1. On the way to Galle, we will visit the silk factory where you can see silkworms and experience how silk is being produced. Adjacent to the factory, there is a well-stocked shop where you can buy high quality fabrics, clothes and accessories or even have something made to measure.
2. A visit to the fort with a stroll along the ramparts and through the alleys and the opportunity to do some shopping.
3. At the end of the tour, we will have tea or juice at one of the following hotels:
- Lighthouse Hotel: built by the renowned architect Geoffrey Bawa. The staircase of the hotel is spectacular and you can enjoy a glorious Sri Lankan sunset from the terrace, overlooking the bay.
- Amangalle Hotel (formerly known as the New Oriental Hotel): built in the colonial style. This hotel is very noteworthy. From the spacious terrace, you can enjoy the view of Church Street and the sea.
- Lady Hill Hotel: built on the highest elevation of the city. From its spacious roof terrace, you can enjoy a unique panoramic view over the whole bay of Galle.
This tour leads you south, along the coastal road, through a beautiful landscape
and then inland to the Handunugoda Tea Estate near Ahangama. It’s an organic
tea plantation, which boasts a rich fauna and flora. The tea processing factory lies
in the midst of the tea plantation. Apart from tea, cinnamon and rubber, several spices are grown and harvested here, without the use of pesticides. This
plantation also cultivates the famous Virgin White Tea. This unique tea is
harvested by cutting the tips with silver scissors, wearing white gloves and mouth
protection. It’s one of the most pure teas in the world. After a short guided tour of
the plantation grounds, a delicious cup of home-grown tea will be served on the
porch of the manor house. This is followed by a visit to the factory, where you will
be able to experience the process of tea production and purchase some tea from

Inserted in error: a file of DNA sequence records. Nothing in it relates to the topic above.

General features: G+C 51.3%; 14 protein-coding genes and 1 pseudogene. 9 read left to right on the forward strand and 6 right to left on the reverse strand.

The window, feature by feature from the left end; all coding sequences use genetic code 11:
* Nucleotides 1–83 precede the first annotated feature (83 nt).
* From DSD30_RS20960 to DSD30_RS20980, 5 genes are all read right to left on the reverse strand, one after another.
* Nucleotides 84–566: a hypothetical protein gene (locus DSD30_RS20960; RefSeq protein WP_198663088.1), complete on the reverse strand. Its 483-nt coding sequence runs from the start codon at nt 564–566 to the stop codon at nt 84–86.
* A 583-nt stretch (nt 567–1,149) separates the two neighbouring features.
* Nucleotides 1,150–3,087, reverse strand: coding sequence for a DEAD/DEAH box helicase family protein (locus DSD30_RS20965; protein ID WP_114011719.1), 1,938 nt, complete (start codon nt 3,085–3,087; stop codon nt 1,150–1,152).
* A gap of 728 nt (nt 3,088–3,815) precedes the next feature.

the vast array of the plantation shop.
Processing the tea begins with the harvest. Then the fermentation process begins. For this process, the leaves will be air-dried, shredded and rolled. The more oxygen gets to the plant cells, the stronger the fermentation (oxydation) and the more intense the taste of the tea will be. After the fermentation, the stems will be separated and the tea leaves will be sorted by size. The quality level of the final product depends on where the tea plantation is located (high or low lands) as well as which leaves are being processed, for example:
Best quality: only the uppermost tip of the leaves will be processed (e.g. Golden Tip, Silver Tip).
Normal quality: the whole leave will be processed, e.g. Fanning.
Low quality: the dust, that is only particles, are being processed.
A minibus will take you to Balapitiya, where you will change to a motorboat in
order to explore the islands in the Madhu Ganga lagoon which is formed by the
Madhu Ganga river in the back country. Here you will find lush vegetation with
mangroves, balsa trees, wattakeya (wild pineapple), palm trees, breadfruit trees
and many more. Additionally, you will see many different animals, such as
monitors, cormorants, egrets and other birds.